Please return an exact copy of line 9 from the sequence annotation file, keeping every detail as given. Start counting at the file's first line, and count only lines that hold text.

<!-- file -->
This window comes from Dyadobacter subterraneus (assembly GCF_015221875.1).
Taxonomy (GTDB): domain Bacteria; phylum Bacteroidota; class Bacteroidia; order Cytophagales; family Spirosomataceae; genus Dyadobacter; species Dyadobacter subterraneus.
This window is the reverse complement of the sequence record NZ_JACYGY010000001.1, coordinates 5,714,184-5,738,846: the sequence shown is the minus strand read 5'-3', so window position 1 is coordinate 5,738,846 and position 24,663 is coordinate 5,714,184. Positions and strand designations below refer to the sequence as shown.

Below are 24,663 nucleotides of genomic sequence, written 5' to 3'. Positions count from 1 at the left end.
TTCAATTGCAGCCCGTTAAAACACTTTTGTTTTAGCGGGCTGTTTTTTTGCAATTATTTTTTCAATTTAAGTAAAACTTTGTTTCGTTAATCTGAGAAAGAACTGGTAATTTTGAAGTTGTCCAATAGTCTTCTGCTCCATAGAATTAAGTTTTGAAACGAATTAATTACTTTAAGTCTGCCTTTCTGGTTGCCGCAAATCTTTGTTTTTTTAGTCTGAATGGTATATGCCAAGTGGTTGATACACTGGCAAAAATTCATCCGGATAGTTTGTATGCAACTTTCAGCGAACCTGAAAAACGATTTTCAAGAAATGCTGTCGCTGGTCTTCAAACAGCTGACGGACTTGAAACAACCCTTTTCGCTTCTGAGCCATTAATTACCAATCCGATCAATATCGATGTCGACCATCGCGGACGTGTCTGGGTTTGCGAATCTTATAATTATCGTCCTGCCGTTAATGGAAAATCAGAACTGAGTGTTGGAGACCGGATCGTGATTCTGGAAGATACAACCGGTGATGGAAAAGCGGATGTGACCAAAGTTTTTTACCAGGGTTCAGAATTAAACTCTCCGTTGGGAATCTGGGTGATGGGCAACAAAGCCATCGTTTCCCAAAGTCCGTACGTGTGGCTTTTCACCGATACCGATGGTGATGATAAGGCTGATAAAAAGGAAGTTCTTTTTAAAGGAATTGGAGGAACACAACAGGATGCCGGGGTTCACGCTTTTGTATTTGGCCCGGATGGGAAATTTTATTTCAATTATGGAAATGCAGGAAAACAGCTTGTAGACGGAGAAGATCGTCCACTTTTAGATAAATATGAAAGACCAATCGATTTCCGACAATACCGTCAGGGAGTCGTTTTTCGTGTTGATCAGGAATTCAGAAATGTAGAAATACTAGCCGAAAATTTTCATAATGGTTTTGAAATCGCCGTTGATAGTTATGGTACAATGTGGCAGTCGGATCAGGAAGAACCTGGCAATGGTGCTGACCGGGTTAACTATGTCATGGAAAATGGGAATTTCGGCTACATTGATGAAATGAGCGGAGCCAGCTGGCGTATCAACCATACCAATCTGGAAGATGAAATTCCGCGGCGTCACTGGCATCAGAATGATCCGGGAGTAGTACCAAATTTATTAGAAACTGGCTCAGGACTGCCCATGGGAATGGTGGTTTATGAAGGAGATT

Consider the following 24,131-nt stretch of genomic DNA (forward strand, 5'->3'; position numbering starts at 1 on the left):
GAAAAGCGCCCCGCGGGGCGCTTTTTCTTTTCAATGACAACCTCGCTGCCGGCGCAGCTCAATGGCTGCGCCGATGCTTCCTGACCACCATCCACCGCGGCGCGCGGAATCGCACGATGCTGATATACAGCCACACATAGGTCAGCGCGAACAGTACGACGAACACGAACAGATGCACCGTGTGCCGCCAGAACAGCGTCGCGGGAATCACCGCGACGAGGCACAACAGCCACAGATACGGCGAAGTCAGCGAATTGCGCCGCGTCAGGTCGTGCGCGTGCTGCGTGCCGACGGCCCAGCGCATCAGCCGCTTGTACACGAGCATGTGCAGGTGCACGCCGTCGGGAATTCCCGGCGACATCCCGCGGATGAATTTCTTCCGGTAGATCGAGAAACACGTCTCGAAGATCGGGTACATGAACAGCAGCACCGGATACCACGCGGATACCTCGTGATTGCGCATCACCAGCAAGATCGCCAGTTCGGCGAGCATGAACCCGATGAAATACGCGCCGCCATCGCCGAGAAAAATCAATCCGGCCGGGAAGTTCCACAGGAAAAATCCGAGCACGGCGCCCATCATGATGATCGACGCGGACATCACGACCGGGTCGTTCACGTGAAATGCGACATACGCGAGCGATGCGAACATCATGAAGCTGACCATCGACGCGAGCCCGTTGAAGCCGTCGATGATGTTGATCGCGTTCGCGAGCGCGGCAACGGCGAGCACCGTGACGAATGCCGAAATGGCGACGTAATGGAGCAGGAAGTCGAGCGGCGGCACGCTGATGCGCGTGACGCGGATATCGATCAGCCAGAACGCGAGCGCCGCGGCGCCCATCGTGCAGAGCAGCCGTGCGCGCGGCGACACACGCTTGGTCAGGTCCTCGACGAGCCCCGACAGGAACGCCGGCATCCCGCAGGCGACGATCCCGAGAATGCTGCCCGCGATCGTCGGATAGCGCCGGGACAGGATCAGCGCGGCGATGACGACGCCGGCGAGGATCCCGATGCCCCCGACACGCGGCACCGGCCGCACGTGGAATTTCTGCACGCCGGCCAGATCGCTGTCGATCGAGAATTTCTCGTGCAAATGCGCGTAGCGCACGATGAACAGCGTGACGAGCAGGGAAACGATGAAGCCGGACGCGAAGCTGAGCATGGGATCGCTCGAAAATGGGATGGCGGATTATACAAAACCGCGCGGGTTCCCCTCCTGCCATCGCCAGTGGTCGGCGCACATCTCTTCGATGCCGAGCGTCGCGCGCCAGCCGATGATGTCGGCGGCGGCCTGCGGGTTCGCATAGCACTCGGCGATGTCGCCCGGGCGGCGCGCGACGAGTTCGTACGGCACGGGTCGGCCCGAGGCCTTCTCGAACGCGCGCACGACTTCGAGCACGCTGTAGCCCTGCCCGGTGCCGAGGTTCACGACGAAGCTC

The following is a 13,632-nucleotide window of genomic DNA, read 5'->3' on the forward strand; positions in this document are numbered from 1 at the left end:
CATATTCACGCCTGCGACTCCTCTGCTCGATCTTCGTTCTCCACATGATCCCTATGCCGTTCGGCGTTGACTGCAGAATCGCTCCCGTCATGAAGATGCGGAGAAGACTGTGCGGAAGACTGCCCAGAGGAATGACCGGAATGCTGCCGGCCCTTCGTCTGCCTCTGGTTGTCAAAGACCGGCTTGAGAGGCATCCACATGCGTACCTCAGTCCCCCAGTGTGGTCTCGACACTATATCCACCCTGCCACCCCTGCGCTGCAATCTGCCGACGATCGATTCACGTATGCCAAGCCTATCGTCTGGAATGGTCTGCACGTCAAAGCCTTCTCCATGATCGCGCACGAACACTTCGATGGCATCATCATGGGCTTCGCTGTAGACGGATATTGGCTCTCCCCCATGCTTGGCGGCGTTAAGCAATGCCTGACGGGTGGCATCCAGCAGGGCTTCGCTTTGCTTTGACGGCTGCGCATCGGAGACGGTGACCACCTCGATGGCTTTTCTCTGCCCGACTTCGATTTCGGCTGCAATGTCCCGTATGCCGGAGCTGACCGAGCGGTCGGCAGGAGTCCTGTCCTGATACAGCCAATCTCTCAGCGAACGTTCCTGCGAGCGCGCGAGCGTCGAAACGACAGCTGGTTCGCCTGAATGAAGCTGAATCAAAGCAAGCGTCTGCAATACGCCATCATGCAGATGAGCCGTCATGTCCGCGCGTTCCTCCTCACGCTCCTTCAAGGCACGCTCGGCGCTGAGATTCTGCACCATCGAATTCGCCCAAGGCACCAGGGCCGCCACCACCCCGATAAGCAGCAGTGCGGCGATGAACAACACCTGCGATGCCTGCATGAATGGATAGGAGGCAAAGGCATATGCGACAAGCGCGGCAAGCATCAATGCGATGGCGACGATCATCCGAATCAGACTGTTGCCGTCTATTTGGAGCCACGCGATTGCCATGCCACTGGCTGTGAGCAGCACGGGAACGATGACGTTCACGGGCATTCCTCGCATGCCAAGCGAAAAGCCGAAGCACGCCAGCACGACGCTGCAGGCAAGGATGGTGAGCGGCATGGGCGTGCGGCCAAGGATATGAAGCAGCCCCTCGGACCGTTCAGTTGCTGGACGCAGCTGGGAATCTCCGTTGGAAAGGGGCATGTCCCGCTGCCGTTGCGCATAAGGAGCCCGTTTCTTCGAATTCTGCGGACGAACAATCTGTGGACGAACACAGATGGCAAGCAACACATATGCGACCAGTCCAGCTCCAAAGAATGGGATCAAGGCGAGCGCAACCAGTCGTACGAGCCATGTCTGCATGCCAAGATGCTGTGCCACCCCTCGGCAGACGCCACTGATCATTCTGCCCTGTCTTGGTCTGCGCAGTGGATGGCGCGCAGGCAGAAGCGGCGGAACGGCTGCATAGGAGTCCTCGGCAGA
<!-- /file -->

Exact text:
CATATTCACGCCTGCGACTCCTCTGCTCGATCTTCGTTCTCCACATGATCCCTATGCCGTTCGGCGTTGACTGCAGAATCGCTCCCGTCATGAAGATGCGGAGAAGACTGTGCGGAAGACTGCCCAGAGGAATGACCGGAATGCTGCCGGCCCTTCGTCTGCCTCTGGTTGTCAAAGACCGGCTTGAGAGGCATCCACATGCGTACCTCAGTCCCCCAGTGTGGTCTCGACACTATATCCACCCTGCCACCCCTGCGCTGCAATCTGCCGACGATCGATTCACGTATGCCAAGCCTATCGTCTGGAATGGTCTGCACGTCAAAGCCTTCTCCATGATCGCGCACGAACACTTCGATGGCATCATCATGGGCTTCGCTGTAGACGGATATTGGCTCTCCCCCATGCTTGGCGGCGTTAAGCAATGCCTGACGGGTGGCATCCAGCAGGGCTTCGCTTTGCTTTGACGGCTGCGCATCGGAGACGGTGACCACCTCGATGGCTTTTCTCTGCCCGACTTCGATTTCGGCTGCAATGTCCCGTATGCCGGAGCTGACCGAGCGGTCGGCAGGAGTCCTGTCCTGATACAGCCAATCTCTCAGCGAACGTTCCTGCGAGCGCGCGAGCGTCGAAACGACAGCTGGTTCGCCTGAATGAAGCTGAATCAAAGCAAGCGTCTGCAATACGCCATCATGCAGATGAGCCGTCATGTCCGCGCGTTCCTCCTCACGCTCCTTCAAGGCACGCTCGGCGCTGAGATTCTGCACCATCGAATTCGCCCAAGGCACCAGGGCCGCCACCACCCCGATAAGCAGCAGTGCGGCGATGAACAACACCTGCGATGCCTGCATGAATGGATAGGAGGCAAAGGCATATGCGACAAGCGCGGCAAGCATCAATGCGATGGCGACGATCATCCGAATCAGACTGTTGCCGTCTATTTGGAGCCACGCGATTGCCATGCCACTGGCTGTGAGCAGCACGGGAACGATGACGTTCACGGGCATTCCTCGCATGCCAAGCGAAAAGCCGAAGCACGCCAGCACGACGCTGCAGGCAAGGATGGTGAGCGGCATGGGCGTGCGGCCAAGGATATGAAGCAGCCCCTCGGACCGTTCAGTTGCTGGACGCAGCTGGGAATCTCCGTTGGAAAGGGGCATGTCCCGCTGCCGTTGCGCATAAGGAGCCCGTTTCTTCGAATTCTGCGGACGAACAATCTGTGGACGAACACAGATGGCAAGCAACACATATGCGACCAGTCCAGCTCCAAAGAATGGGATCAAGGCGAGCGCAACCAGTCGTACGAGCCATGTCTGCATGCCAAGATGCTGTGCCACCCCTCGGCAGACGCCACTGATCATTCTGCCCTGTCTTGGTCTGCGCAGTGGATGGCGCGCAGGCAGAAGCGGCGGAACGGCTGCATAGGAGTCCTCGGCAGA